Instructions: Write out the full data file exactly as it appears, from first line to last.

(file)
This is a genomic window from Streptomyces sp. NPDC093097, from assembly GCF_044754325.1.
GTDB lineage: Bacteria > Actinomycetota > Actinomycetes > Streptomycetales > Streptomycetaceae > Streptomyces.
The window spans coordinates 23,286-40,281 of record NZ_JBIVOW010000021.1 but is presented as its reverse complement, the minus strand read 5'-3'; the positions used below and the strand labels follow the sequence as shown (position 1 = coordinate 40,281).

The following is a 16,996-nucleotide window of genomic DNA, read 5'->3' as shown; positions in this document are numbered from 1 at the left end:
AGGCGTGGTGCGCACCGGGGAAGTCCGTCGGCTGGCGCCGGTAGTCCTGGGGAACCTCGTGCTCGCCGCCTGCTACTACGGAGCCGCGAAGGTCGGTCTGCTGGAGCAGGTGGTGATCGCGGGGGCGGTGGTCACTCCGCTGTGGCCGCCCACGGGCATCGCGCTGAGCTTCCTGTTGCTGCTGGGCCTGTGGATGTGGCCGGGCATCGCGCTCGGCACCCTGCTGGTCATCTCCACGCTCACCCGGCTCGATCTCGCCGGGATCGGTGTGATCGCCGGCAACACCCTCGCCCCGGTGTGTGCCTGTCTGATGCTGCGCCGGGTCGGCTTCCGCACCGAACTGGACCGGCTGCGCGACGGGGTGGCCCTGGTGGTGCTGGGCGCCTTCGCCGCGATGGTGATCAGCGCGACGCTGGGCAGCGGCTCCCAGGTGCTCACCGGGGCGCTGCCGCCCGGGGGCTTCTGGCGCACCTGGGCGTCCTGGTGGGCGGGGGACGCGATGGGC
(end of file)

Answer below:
This is a genomic window from Streptomyces sp. NPDC093097, from assembly GCF_044754325.1.
GTDB lineage: Bacteria > Actinomycetota > Actinomycetes > Streptomycetales > Streptomycetaceae > Streptomyces.
The window spans coordinates 23,286-40,281 of record NZ_JBIVOW010000021.1 but is presented as its reverse complement, the minus strand read 5'-3'; the positions used below and the strand labels follow the sequence as shown (position 1 = coordinate 40,281).

The following is a 16,996-nucleotide window of genomic DNA, read 5'->3' as shown; positions in this document are numbered from 1 at the left end:
AGGCGTGGTGCGCACCGGGGAAGTCCGTCGGCTGGCGCCGGTAGTCCTGGGGAACCTCGTGCTCGCCGCCTGCTACTACGGAGCCGCGAAGGTCGGTCTGCTGGAGCAGGTGGTGATCGCGGGGGCGGTGGTCACTCCGCTGTGGCCGCCCACGGGCATCGCGCTGAGCTTCCTGTTGCTGCTGGGCCTGTGGATGTGGCCGGGCATCGCGCTCGGCACCCTGCTGGTCATCTCCACGCTCACCCGGCTCGATCTCGCCGGGATCGGTGTGATCGCCGGCAACACCCTCGCCCCGGTGTGTGCCTGTCTGATGCTGCGCCGGGTCGGCTTCCGCACCGAACTGGACCGGCTGCGCGACGGGGTGGCCCTGGTGGTGCTGGGCGCCTTCGCCGCGATGGTGATCAGCGCGACGCTGGGCAGCGGCTCCCAGGTGCTCACCGGGGCGCTGCCGCCCGGGGGCTTCTGGCGCACCTGGGCGTCCTGGTGGGCGGGGGACGCGATGGGC